Fourpawz2 - 75 Books - Year 12
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Although I ought to be tossed out of the group on account of my general neglect of my 2018 thread - I haven't even finished posting all of last year's books on it - I am back again. That's Jane up top looking particularly pretty and well-behaved. Often she is well-behaved, but she doesn't want to be boring about it and so makes it a point to change things up on a daily basis. We live on the south coast of Massachusetts in our desperately tiny house that is cram-jammed with books, both read and unread. Since last year I have been being stern with them. I'm not keeping just any old crap any more. It's measure up or move out!
I've been here on LT for more than a dozen years. How is that possible? Am not setting any particular goals for myself. I did manage to read 79 books last year so this year I mean to read 80. Will be ecstatic if I manage more than that.
Books Read in 2019
1. Lemon Meringue Pie Murder by Joanne Fluke - 1/06/2019 - 326 pages - 3 to 3.25 stars
2. Fortunately, the Milk by Neil Gaiman - 1/7/2019 -128 pages - 4.5 stars
3. Fear: Trump in the White House by Bob Woodward - 1/9/2019 - (357 pages) - 3.50 stars
4. The Age of Wonder by Richard Holmes - 1/15/2019 - (469 pages) - 5 stars
Recommended by Susanj67
The Iron King by Maurice Druon
Plutocrats: The Rise of the New Global Super Rich and the Fall of Everyone Else by Chrystia Freeland
Liar, Temptress, Soldier, Spy by Karen Abbott
We'll All Be Murdered In Our Beds by Duncan Campbell
The Bones of Paradise by Jonis Agee
Rush Oh! by Shirley Barrett
Under Another Sky: Journeys in Roman Britain by Charlotte Higgins
Incarnations: A History of India in Fifty Lives by Sunil Khilnani
The Allegations by Mark Lawson
A Brief History of Everyone Who Ever Lived by Adam Rutherford
The History Thieves by Ian Cobain
Recommended by Chatterbox
The Age of Wonder by Richard Holmes - Completed - 1/15/2019
The Iron King by Maurice Druon
The Ruby in Her Navel by Barry Unsworth
The Courier's Tale by Peter Walker
Every Man Dies Alone: A Novel by Hans Fallada
The Opium War by Julia Lovell
Mr. Penumbra's 24-hour Bookstore by Robin Sloan
Books Borrowed in 2019
1. Fortunately, The Milk by Neil Gaiman - 1/02/2019 - audio book - borrowed from Overdrive - Completed
2. Lemon Meringue Pie Murder by Joanne Fluke - 1/03/2019 - library book - Completed
3. Fear: Trump in the White House by Bob Woodward - 1/03/2019 - library book - Completed
4. Urchin of the Riding Stars by M.I. McAllister - 1/10/2019 - Overdrive audiobook
The Best and Worst of 2018
The Best Reads - in no particular order...
The Worst Hard Time
Harry Potter and the Half-Blood Prince
Defiance: The Extraordinary Life of Lady Anne Barnard
Major Pettigrew's Last Stand
Cleopatra: A Life
The Poisonwood Bible
Educated: A Memoir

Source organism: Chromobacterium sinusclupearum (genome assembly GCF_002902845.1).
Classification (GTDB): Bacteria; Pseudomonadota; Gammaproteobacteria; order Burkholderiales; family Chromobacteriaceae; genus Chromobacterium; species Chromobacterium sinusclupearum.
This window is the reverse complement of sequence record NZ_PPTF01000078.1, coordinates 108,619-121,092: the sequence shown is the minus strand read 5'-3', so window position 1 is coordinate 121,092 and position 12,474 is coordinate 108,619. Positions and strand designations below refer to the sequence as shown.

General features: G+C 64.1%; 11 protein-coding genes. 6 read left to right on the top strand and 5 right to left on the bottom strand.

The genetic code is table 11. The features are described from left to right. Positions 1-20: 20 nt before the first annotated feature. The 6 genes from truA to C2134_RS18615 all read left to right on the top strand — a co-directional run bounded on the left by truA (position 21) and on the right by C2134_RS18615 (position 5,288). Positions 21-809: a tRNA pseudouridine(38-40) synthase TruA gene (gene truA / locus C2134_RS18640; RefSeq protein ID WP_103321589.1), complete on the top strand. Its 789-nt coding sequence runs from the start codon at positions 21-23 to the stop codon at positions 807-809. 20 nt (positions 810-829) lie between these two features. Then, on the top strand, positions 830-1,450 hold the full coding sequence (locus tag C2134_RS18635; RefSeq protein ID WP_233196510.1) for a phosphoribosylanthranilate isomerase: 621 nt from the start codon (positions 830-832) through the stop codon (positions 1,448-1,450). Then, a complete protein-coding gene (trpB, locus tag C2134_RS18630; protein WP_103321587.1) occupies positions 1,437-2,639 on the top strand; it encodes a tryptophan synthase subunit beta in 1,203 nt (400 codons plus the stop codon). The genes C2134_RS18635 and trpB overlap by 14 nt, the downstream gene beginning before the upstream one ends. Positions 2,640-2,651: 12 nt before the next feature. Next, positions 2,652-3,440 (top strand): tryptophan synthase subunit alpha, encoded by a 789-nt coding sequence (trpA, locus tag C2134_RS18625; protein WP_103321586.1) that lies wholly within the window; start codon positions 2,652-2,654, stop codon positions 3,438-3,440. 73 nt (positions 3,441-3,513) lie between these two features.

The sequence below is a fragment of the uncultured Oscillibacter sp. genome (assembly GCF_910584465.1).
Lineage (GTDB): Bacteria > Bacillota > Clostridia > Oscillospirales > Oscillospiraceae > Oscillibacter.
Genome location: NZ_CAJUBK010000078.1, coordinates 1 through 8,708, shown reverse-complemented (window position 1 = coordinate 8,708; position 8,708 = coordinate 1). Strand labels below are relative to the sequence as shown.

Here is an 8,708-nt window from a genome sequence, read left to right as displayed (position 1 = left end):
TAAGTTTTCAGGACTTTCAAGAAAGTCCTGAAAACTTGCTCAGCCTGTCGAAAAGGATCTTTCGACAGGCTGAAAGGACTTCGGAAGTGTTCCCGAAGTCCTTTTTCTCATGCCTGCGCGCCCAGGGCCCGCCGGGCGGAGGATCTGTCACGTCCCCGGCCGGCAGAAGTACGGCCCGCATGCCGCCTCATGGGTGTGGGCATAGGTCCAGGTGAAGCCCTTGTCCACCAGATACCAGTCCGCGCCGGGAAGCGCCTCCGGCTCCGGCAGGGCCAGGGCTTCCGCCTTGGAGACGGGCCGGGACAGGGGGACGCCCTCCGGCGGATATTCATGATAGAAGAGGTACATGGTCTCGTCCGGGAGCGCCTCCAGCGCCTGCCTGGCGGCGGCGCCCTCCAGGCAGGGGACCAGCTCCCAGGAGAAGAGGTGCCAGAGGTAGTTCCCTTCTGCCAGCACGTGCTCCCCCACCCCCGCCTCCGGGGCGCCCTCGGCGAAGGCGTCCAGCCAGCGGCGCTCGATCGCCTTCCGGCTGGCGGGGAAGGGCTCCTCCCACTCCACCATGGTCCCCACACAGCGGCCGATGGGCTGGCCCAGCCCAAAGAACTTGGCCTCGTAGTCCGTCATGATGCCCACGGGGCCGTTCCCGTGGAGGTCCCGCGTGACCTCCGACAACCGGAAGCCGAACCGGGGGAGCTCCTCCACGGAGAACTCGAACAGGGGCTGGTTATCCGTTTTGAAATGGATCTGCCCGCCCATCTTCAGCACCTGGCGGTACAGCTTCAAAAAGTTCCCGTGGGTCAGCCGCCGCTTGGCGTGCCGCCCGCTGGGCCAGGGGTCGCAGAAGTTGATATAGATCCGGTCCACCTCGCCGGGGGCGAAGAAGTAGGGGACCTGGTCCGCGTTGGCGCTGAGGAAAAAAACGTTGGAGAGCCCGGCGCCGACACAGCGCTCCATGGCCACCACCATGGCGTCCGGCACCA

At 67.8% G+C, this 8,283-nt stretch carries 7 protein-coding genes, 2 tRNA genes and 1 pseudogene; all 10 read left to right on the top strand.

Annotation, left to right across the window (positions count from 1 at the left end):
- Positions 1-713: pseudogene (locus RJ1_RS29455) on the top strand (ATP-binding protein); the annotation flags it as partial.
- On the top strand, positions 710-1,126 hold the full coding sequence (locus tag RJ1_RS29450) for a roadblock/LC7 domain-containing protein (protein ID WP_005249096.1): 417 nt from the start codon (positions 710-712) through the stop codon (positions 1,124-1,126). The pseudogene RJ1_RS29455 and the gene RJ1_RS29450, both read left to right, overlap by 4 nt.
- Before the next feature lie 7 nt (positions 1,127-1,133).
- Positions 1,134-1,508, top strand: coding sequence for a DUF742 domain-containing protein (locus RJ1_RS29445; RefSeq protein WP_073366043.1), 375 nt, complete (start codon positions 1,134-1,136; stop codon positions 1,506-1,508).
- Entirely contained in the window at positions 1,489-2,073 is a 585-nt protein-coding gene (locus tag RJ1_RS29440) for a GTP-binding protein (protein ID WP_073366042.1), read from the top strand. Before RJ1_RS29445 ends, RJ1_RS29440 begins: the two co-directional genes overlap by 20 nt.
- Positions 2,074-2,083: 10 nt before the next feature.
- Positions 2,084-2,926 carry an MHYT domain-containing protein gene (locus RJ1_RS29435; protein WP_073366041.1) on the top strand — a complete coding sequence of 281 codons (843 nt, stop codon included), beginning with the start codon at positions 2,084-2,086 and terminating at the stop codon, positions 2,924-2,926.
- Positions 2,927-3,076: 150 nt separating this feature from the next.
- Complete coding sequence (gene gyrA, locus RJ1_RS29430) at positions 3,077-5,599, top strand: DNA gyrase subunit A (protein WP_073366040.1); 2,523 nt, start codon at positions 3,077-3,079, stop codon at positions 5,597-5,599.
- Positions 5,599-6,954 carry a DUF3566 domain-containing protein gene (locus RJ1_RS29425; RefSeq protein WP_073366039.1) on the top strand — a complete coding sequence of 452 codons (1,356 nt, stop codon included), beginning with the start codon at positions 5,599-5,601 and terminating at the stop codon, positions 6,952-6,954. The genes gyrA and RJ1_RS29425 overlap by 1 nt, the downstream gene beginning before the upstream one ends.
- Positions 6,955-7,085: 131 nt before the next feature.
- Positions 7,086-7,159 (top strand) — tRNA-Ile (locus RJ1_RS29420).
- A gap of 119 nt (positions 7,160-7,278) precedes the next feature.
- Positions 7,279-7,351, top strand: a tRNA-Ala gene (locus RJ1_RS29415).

The Great Fortune
The Worst Reads - A much smaller list because if a book is really bad, naturally the tendency is not to finish it....
The Walking Dead Compendium One and
Aunt Dimity and the Duke
The Best Cover...
The Dark Portal
The Worst Cover...
And Other Things Worth Mentioning...
Girl, Interrupted for being a bad book with a worse cover
The Legend of Colton H. Bryant for being another bad book, but with a good cover
Defiance: The Extraordinary Life of Lady Anne Barnard - a good book with a dreadful cover
Harry Potter and the Half-Blood Prince - for being a very good book with a very good cover (the best of the HP series in my opinion)
...and because I like even numbers a little bit better than odd - reserved space number 8
All done now!
Okay - I've figured out what this space is for - the TBR books from various series that I am reading or want to start reading. As these books sometimes linger in the basket where I keep them, I am listing them here so that I will read some of the ones that have been gathering dust and so move on with series that I haven't visited in a while and others where I have been a bit more diligent about matters.
Books From The Series Basket
Grave Goods by Ariana Franklin - a long-time resident in the basket
Theft on Thursday by Ann Purser
The Shortest Way to Hades by Sarah Caudwell - long-time resident
The Hollow Hills by Mary Stewart - long-time resident
Dreams of Steel by Glen Cook - long-time resident
Demelza by Winston Graham
The Half-Drowned King by Linnea Hartsuyker
Fortune's Favorites by Colleen McCullough - long-time resident in the basket
Death Without Company by Craig Johnson
The Brutal Telling by Louise Penny
Death of a Village and Death of a Celebrity by M.C. Beaton - waiting to read these until I purchase their immediate predecessor
Wet Grave by Barbara Hambly
Seven Stones to Stand or Fall by Diana Gabaldon
The Well of Lost Plots has been in this basket for literally years and I am thinking that it must mean that I really don't want to read any more of this series. I got tired of Fforde awfully quickly and the prospect of reading this seems like a chore.